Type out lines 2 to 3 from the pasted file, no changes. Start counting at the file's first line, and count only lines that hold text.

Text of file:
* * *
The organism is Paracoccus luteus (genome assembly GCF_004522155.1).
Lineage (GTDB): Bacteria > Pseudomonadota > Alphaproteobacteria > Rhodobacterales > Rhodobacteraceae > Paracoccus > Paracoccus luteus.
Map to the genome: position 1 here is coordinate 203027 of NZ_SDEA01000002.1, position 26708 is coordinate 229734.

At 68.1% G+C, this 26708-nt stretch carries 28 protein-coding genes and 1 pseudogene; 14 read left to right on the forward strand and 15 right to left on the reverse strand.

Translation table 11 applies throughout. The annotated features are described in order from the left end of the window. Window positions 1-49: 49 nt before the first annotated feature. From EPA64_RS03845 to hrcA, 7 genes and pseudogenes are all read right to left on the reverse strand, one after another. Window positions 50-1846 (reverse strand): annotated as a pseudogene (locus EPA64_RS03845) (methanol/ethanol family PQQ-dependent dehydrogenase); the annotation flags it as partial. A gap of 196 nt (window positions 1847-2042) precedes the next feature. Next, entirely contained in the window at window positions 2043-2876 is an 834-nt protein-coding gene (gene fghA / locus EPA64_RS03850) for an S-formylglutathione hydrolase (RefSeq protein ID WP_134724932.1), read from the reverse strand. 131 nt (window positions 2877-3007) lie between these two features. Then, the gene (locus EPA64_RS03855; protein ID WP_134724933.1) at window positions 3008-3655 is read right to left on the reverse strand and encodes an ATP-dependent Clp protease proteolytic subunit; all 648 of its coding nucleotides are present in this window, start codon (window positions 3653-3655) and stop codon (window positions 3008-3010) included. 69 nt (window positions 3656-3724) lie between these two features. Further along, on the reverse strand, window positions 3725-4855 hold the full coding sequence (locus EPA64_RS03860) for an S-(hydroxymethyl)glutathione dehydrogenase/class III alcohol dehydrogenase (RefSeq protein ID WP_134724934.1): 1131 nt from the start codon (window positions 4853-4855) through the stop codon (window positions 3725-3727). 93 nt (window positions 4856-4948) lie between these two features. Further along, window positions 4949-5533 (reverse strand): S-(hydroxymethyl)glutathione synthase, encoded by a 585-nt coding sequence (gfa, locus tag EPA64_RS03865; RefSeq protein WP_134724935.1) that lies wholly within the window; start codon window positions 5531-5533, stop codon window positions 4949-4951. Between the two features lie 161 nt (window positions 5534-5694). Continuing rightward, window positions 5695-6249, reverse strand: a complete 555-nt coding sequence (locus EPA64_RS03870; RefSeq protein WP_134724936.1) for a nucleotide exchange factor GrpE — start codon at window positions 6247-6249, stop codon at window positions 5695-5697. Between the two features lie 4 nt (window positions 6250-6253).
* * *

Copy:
Lineage (GTDB): Bacteria > Pseudomonadota > Alphaproteobacteria > Rhodobacterales > Rhodobacteraceae > Paracoccus > Paracoccus luteus.
Map to the genome: position 1 here is coordinate 203027 of NZ_SDEA01000002.1, position 26708 is coordinate 229734.